In front of 10,422 witnesses done medium- well, Eastern Washington returned to the red Saturday in an atmosphere charged with possibility as anxious as it was eager.
Soon we discovered why.
In the routine dash onto the field in advance of the team, Destiny Brito, an Eastern cheerleader from Kennewick, launched herself into a series of back flips, landed awkwardly and had to be helped off the field.
As omens go, not so good, men.
On the other hand, a 0-3 record was a pretty lousy omen, too.
The unsettling part of Destiny’s unfortunate twist was that she wound up on crutches with a torn right ACL, and there seems to be no end to the company on the Eastern sideline. A growing fraternity of Eagle offensive linemen also watched the proceedings against Montana State swinging from the damnable sticks, and the correlation between those two things couldn’t have been drawn more sharply.
Now it’s the 0-4 Eagles, and though it might be cruel to say it, we can pretty much turn our attentions elsewhere until Nov. 20.
Because unless they arrive there riding a seven-game winning streak, there will be no defense of the Football Championship Subdivision title Eastern earned with such flair and fortitude.
The flair has been replaced with utter frustration.
The Eagles fell to MSU 36-21, their first loss on the Crayola turf since it was installed – an inevitability sometime, yes, but still hurtful. And even more so than in their previous three losses, the Eags affirmed that they are something other than the poster children for opportunism.
Carpe defeat? Not quite. But this Eastern team does have a knack of backing into it.
“It stings,” said coach Beau Baldwin. “It hurts. And there’s not much more that you can say to these guys.”
Other than strap it up and try it again next week, he means.
We have pretty much exhausted the thesis that these Eagles do not possess the magic of last year’s model – that, in fact, it seems as if they pumped the last drop out of the karma keg in overcoming Delaware for that nice bauble last January.
Never was this more evident than in a couple of second-half possessions fraught with game-changing potential.
Baldwin has noted his team’s inability to generate takeaways, but they actually managed a couple Saturday. The first resulted in a missed field goal. The second, with EWU trailing 20-14, had go-ahead touchdown tattooed on it until quarterback Bo Levi Mitchell overthrew Nicholas Edwards on a post-corner route.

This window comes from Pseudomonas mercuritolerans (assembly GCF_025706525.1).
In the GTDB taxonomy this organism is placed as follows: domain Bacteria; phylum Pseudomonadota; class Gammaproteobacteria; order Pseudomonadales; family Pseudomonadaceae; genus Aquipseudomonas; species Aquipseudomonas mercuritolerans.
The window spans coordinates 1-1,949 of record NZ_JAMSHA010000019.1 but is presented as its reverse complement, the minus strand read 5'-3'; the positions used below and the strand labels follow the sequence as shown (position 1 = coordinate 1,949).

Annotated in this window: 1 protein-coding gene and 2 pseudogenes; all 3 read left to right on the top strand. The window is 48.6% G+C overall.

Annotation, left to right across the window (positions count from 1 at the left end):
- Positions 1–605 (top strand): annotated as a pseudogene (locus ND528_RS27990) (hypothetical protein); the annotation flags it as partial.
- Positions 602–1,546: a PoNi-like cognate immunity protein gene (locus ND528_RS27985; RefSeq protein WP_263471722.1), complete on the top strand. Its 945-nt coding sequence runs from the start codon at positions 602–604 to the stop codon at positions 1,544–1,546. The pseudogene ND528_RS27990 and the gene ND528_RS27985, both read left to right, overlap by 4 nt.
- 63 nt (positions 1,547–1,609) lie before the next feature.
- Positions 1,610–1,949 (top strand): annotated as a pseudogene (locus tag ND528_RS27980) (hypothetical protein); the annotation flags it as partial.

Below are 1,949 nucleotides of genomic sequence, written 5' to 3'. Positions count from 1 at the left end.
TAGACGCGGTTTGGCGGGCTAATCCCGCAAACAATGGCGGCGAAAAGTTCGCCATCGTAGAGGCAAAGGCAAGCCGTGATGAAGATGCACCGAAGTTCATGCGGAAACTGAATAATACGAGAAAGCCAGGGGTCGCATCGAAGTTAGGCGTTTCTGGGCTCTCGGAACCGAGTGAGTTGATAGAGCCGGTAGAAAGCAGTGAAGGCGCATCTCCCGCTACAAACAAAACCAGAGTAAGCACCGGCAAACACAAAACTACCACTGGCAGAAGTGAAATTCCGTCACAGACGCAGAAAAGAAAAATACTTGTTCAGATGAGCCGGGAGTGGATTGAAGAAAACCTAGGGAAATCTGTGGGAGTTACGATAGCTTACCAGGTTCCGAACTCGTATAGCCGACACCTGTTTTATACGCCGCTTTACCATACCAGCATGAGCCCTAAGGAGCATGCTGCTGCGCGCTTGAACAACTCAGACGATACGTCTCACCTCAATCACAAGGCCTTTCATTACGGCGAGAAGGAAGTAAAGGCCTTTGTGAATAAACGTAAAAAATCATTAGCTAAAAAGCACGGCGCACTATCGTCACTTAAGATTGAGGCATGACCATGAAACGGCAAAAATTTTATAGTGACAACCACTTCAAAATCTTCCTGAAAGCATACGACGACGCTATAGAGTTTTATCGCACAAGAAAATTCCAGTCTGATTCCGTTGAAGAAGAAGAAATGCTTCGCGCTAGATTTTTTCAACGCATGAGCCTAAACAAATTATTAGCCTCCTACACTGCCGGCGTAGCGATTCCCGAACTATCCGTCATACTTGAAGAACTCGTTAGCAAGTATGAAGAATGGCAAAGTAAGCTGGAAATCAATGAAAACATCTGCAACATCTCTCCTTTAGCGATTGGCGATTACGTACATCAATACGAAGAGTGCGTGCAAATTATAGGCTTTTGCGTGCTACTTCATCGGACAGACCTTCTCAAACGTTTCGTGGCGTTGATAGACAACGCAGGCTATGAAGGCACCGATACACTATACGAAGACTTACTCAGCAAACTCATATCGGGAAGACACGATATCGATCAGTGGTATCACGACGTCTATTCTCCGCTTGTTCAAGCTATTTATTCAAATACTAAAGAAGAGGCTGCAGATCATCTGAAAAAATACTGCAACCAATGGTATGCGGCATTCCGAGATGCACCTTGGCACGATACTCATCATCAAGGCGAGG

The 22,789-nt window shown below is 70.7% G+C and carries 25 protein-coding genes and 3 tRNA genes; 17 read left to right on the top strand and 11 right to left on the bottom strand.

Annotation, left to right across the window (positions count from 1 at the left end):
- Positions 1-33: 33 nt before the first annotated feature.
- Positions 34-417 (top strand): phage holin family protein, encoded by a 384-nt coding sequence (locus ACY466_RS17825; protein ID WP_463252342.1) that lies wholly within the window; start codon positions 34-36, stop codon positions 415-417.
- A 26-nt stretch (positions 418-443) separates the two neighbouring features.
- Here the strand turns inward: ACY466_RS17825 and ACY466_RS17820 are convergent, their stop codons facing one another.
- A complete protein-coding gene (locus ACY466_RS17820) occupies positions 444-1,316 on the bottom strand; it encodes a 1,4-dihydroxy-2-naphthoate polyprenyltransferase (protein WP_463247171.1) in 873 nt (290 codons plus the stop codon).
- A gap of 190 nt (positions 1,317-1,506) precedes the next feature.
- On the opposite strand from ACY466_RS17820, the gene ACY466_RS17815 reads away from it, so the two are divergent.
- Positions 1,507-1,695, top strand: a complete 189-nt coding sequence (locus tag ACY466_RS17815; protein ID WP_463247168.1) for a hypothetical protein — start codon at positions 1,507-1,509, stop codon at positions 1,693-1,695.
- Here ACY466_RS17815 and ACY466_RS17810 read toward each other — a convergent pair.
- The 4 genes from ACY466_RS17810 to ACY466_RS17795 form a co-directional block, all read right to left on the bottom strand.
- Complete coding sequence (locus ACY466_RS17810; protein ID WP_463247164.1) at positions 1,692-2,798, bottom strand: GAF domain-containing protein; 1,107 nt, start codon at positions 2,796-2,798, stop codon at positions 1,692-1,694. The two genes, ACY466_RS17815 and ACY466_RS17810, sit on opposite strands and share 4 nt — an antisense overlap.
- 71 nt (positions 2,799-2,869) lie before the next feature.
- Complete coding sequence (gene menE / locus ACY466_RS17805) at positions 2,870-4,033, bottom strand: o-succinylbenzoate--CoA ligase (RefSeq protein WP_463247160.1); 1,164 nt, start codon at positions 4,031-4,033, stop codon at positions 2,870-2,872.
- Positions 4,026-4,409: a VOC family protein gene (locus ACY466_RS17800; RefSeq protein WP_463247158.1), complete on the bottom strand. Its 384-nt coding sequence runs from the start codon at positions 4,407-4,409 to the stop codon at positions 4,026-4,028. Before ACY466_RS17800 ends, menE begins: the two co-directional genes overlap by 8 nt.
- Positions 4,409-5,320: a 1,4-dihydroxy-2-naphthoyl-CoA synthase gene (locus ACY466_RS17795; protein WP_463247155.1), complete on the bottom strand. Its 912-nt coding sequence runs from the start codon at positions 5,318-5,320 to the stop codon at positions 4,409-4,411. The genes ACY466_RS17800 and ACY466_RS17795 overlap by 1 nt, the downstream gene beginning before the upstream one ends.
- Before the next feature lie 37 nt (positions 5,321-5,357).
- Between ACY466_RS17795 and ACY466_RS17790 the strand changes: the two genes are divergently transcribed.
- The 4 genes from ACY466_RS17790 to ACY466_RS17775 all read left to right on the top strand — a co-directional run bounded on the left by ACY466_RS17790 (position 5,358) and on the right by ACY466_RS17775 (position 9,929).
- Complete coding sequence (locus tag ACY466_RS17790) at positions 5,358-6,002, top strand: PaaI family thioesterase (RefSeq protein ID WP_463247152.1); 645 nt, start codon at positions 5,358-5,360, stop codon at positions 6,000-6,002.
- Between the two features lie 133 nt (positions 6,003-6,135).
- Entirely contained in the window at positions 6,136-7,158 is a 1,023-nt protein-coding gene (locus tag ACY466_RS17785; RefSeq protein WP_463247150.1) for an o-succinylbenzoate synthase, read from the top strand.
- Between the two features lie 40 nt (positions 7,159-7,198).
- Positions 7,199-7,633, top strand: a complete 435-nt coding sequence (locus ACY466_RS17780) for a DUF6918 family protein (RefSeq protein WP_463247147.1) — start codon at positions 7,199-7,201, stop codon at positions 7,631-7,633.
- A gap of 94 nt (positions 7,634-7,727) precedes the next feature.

Two plays later, EWU receiver Brandon Kaufman was the victim of a defensive “pick,” MSU cornerback Deonte Flowers holding him up as he made his cut and Sean Gords stepping into the line of Mitchell’s pass for an interception.
Later, the deficit down to five points, Eastern’s defense forced a rare three-and-out and the Eagles took over at midfield – and fizzled themselves.
“Just a hair off,” Baldwin said. “You saw the throw to Nick – we’ve been completing that pass, and if we get it, it’s 21-20 and the game has a different feel. Instead, we go the other way. It could be a different deal if we could find a way to play with a lead.”
Some of the difficulty can be attributable to changes in time and space. The injuries that had already cost Eastern three offensive line starters this season continued Saturday when center Chris Powers wound up on crutches. His backup, Patrick Mealey, was a tight end until five days ago. The guard beside him, Brandon Murphy, was a defensive lineman until emergency called last week at Montana.
“Unreal,” Baldwin said.
“It’s insane,” echoed Mealey, a Central Valley grad.
“On the bus home from Montana, coach (Zak) Hill came up to me and asked, ‘Mealey, you ever taken any snaps at center?’ I thought he was kidding.”
Behind this duct-tape outfit, EWU still managed 371 yards. But Mitchell was sacked five times, and spent much of the afternoon on the run. That means less time for his receivers to work free, as well.
But the whys of Eastern’s malaise are overwhelmed by the malaise itself. The prospects of a championship rerun that began with 15 returning starters and a No. 1 ranking have been blown to smithereens, and picking up the pieces is as problematic as find the quarterback an extra second to throw, with no particular aura to fall back on.
“But you have to look in the mirror and know you create your own luck,” Baldwin said. “At times last year, people would say, ‘Wow, you’re getting a lot of breaks.’ But you create that stuff.”
And Eastern, saddled with the worst of all possible schedules, hasn’t created anything to overcome it and instead has floundered in this alternate reality.
“We have things to play for,” insisted defensive tackle Renard Williams. “It’s not over yet.”
When even the cheerleaders wind up on crutches, maybe that’s something to be afraid of.
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